Since we live in a time best described by our technological advances, it’s only natural that we take inspiration from the absolutely best source we have – Mother Nature. With animals being around for so long before our time on the planet, they’ve had a lot of time to develop the most efficient and appropriate tools based on nature’s physics.
So it should come as no surprise that there is technology based on desert beetles that can favor the appearance of condensation via a series of bumps on their backs or a Japanese bullet train based on the kingfisher bird. There are even vehicles base on the ground effect used by the water lily leaf beetle to basically waterski.
Yeah, you read that right. The water lily leaf beetle has developed a technique that allows it to basically fly over water with minimal efforts. Humanity has actually developed a technique using the same physical principles as the ones used by the beetle when we developed the Ekranoplan and other ground effect vehicles.
Despite the fact that they knew for a while that the water lily leaf beetle had a very particular way of flying, scientists haven’t really explored how it works all that much. That is until very recently, when a team of experts from Stanford University discovered the complex physical principles involved in the beetle’s flight process.
The beetle starts preparing its body before it actually takes off by lifting its middle legs so that they don’t touch the water and by tilting its body upwards. With its back and front legs touching the water, its short claws maintaining contact with it at all times, the beetle then powerfully flaps its wings and dashes over the water’s surface.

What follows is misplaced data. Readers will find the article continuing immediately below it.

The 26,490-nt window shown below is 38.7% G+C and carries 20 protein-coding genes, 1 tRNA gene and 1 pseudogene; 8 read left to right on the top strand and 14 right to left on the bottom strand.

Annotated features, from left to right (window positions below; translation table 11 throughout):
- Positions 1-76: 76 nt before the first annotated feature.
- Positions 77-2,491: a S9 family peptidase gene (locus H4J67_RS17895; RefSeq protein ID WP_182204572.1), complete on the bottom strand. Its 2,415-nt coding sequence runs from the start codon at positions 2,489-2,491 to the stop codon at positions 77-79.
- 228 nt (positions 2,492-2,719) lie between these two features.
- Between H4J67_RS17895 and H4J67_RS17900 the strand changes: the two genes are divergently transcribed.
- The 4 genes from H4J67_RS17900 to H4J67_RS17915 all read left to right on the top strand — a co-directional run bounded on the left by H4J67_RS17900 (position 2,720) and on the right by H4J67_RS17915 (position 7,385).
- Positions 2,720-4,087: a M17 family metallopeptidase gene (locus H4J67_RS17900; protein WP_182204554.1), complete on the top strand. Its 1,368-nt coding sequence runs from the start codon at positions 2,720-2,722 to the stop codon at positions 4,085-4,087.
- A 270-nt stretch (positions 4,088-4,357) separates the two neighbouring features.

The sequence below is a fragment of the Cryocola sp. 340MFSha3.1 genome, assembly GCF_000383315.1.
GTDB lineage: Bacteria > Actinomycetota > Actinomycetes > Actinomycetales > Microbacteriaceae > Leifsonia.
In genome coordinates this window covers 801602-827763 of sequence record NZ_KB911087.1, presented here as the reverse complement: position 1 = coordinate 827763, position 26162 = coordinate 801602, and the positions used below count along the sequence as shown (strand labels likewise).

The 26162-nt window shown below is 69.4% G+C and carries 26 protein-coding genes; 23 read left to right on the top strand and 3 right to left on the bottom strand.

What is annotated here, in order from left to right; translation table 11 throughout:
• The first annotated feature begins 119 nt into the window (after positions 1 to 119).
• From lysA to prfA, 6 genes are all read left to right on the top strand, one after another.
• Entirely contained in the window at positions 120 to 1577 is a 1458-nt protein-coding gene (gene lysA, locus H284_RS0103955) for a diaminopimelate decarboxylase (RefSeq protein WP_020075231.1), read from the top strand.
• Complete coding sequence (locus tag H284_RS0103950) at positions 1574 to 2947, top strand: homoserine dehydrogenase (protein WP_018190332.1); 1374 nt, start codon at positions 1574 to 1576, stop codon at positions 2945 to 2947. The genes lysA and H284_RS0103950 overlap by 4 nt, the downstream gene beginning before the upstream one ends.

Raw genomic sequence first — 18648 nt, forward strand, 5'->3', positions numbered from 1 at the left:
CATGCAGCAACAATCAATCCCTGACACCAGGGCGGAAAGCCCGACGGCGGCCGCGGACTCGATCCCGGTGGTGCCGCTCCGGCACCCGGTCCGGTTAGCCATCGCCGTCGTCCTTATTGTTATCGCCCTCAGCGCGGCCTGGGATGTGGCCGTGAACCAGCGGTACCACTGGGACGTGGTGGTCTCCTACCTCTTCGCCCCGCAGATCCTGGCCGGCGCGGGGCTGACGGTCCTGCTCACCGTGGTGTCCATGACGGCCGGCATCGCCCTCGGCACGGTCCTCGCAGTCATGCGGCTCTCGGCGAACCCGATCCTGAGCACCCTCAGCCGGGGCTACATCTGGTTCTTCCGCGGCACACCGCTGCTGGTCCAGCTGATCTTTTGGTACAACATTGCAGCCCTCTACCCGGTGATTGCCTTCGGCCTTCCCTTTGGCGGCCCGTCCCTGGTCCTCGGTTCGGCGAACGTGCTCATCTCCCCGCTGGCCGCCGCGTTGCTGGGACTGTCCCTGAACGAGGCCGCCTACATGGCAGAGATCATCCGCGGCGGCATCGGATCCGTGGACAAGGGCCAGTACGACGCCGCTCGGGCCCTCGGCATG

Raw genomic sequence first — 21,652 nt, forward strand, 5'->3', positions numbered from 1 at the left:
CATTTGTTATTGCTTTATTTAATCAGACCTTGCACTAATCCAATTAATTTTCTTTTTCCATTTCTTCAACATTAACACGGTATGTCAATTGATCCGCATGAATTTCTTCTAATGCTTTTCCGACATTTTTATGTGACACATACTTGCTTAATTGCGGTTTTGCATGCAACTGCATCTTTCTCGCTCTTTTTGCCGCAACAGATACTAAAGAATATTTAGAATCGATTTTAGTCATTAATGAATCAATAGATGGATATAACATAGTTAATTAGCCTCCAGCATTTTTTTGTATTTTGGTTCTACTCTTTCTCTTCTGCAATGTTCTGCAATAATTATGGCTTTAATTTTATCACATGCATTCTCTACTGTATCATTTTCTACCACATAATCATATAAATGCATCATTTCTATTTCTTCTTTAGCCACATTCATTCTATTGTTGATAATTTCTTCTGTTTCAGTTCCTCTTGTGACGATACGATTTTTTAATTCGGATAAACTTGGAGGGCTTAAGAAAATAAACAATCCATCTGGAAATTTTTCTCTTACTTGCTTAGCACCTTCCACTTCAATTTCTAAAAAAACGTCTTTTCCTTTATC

While most of the beetle’s underside is covered in tiny hydrophobic hairs so that it repels water, the tip of each leg ends in short claw that helps maintain contact with any surface of water. This effectively helps it easily and quickly navigate watery surfaces, while at the same time staying at water level.
According to the lead researcher of the study, Dr. Manu Prakash,
Water acts like a superglue for insects because of their small size. Once they attach, they cannot detach themselves. The fact that evolution ends up actually designing this solution is just absolutely beautiful.
The field of biomimicry would have jumped at the occasion of developing a new way of transportation based on this ingenious little beetle, had we not already used the same principles to develop ground effect vehicles like the Ekranoplan back in the ‘60s.
Image source: Wikimedia